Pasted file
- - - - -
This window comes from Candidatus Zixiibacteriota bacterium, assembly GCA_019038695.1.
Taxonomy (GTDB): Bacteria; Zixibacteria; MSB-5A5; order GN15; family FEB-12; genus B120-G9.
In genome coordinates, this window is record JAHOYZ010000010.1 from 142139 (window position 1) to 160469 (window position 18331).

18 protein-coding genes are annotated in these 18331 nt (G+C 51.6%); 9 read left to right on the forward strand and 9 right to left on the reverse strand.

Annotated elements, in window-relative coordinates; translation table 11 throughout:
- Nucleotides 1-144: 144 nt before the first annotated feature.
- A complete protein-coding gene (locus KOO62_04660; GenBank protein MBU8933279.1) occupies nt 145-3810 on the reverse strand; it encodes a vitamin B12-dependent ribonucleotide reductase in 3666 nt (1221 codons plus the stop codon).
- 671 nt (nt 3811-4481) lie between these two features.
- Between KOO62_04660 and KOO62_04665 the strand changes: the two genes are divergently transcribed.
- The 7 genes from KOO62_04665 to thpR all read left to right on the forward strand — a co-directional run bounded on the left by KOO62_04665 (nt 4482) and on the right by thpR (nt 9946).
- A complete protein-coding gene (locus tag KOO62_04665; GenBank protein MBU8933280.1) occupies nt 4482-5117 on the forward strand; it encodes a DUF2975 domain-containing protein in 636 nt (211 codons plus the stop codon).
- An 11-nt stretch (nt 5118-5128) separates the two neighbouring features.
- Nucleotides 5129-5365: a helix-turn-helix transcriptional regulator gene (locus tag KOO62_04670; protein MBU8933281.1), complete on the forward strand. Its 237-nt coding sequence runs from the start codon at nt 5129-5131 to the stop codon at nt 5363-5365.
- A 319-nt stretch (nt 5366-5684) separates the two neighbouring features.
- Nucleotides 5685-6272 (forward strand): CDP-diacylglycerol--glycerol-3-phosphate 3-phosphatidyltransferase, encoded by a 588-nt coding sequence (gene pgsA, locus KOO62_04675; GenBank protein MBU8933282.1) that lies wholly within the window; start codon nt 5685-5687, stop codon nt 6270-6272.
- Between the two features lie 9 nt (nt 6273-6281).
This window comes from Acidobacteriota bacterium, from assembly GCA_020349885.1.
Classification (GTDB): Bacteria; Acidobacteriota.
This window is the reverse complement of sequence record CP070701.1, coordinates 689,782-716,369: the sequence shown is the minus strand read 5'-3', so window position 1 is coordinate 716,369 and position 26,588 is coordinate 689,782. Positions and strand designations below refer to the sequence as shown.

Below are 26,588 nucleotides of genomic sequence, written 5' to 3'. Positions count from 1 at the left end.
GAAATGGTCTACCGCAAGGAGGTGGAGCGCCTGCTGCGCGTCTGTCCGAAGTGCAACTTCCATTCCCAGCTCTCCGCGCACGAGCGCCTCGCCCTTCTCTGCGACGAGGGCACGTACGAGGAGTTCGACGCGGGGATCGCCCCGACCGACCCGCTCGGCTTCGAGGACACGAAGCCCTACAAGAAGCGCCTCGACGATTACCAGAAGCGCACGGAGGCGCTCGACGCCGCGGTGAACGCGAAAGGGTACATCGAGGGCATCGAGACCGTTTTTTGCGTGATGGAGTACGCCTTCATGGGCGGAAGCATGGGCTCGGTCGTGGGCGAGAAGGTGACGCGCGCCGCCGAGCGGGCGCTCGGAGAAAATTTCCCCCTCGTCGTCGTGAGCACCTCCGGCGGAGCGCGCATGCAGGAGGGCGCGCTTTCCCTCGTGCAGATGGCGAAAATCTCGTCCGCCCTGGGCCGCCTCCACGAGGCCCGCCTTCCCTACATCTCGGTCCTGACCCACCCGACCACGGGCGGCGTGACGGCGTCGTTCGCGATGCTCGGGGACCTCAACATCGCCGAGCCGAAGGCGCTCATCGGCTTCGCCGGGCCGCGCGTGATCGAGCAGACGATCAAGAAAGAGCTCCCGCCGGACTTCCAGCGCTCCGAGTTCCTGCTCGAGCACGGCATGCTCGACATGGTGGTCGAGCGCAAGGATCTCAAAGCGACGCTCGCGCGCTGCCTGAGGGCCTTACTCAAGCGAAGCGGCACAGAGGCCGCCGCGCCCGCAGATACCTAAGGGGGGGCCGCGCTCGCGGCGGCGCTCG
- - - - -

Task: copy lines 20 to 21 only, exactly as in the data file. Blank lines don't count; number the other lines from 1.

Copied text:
Below are 26,588 nucleotides of genomic sequence, written 5' to 3'. Positions count from 1 at the left end.
GAAATGGTCTACCGCAAGGAGGTGGAGCGCCTGCTGCGCGTCTGTCCGAAGTGCAACTTCCATTCCCAGCTCTCCGCGCACGAGCGCCTCGCCCTTCTCTGCGACGAGGGCACGTACGAGGAGTTCGACGCGGGGATCGCCCCGACCGACCCGCTCGGCTTCGAGGACACGAAGCCCTACAAGAAGCGCCTCGACGATTACCAGAAGCGCACGGAGGCGCTCGACGCCGCGGTGAACGCGAAAGGGTACATCGAGGGCATCGAGACCGTTTTTTGCGTGATGGAGTACGCCTTCATGGGCGGAAGCATGGGCTCGGTCGTGGGCGAGAAGGTGACGCGCGCCGCCGAGCGGGCGCTCGGAGAAAATTTCCCCCTCGTCGTCGTGAGCACCTCCGGCGGAGCGCGCATGCAGGAGGGCGCGCTTTCCCTCGTGCAGATGGCGAAAATCTCGTCCGCCCTGGGCCGCCTCCACGAGGCCCGCCTTCCCTACATCTCGGTCCTGACCCACCCGACCACGGGCGGCGTGACGGCGTCGTTCGCGATGCTCGGGGACCTCAACATCGCCGAGCCGAAGGCGCTCATCGGCTTCGCCGGGCCGCGCGTGATCGAGCAGACGATCAAGAAAGAGCTCCCGCCGGACTTCCAGCGCTCCGAGTTCCTGCTCGAGCACGGCATGCTCGACATGGTGGTCGAGCGCAAGGATCTCAAAGCGACGCTCGCGCGCTGCCTGAGGGCCTTACTCAAGCGAAGCGGCACAGAGGCCGCCGCGCCCGCAGATACCTAAGGGGGGGCCGCGCTCGCGGCGGCGCTCG